Every once in awhile I google myself just to see where I actually show up, and this time I stumbled upon this photo. It was taken during an interview I had with Discover Airdrie and 106.1fm radio a number of years ago. I'm glad I'm smiling and not making a funny face for a change. It was a fun interview as I got to teach Jeff how to paint a mug...I really do love teaching little projects. It is fun stumbling on these things as, even though I think I will remember them, daily life tends to erase these moments.
I've really been enjoying working with my new airbrush even though the end result is quite different. the patterns aren't as bold and the colour doesn't run, which I kind of miss, but I do feel better about using it versus using spray paint cans. Now that I have a new toy, I'm beginning to think that I may have to make or purchase a few new stencils as well. Let the wild rumpus begin!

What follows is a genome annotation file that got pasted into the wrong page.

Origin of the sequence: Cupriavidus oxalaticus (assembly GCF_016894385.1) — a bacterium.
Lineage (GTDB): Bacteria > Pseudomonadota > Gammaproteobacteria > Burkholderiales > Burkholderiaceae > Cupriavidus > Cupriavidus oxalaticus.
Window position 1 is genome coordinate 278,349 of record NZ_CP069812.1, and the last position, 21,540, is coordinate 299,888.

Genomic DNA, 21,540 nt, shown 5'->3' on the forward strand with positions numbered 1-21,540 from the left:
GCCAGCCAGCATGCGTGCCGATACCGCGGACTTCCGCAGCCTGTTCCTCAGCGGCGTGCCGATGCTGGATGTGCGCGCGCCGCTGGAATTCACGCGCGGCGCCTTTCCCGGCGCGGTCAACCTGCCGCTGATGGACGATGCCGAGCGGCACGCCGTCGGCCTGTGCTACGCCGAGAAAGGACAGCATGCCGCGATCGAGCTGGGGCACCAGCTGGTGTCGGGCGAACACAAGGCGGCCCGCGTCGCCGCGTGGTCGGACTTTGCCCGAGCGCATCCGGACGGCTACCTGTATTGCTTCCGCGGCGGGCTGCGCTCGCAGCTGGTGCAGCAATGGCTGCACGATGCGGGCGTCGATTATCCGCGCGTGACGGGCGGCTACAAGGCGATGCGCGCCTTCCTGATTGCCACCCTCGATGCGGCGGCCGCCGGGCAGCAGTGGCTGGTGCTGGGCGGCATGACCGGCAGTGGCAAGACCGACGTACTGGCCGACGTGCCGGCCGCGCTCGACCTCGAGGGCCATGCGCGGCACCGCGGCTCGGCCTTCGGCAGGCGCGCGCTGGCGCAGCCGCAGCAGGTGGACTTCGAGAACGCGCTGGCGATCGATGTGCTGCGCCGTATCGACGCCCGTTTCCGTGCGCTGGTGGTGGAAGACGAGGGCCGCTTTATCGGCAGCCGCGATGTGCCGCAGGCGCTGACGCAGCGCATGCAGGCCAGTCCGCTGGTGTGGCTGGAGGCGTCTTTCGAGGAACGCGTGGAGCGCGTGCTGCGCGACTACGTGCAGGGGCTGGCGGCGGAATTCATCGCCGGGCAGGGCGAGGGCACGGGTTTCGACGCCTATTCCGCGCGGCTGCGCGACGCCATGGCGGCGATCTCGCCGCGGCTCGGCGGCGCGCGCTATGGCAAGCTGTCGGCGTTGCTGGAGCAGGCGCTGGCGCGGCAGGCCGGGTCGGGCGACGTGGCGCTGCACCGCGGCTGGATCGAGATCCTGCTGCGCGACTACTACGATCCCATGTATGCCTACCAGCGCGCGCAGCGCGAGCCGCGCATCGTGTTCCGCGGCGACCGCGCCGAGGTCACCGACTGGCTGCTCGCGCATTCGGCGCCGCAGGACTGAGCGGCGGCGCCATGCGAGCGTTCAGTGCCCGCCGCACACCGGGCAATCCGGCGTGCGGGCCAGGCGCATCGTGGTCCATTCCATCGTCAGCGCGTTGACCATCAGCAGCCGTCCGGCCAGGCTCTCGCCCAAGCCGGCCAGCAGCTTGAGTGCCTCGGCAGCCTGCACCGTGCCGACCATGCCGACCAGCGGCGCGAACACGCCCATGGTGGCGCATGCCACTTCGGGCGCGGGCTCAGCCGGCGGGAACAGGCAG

With valentines around the corner I've been excited to paint a few hearts. It's been especially great adding layers of pattern with my new airbrush as I can use my liquitex inks which are perfect with the heavy body liquitex acrylics. Plus, it feels much better not to have to recycle spray paint cans anymore, and it does feel less toxic environmentally. I have to say these little 4x4's are super cute!
Last week I got to lead over 600 elementary school students through my process of painting in the Okanagan. What an amazing group of children, volunteers and teachers! When I returned home I slept so well, but already miss those little ones. The beauty of working with children is that you receive many compliments and hugs...a real treat. I really do feel honoured when I have the opportunity to work with schools, that they trust me with the children, and that the kids the enjoy themselves working in a media that I love. Here's to many more.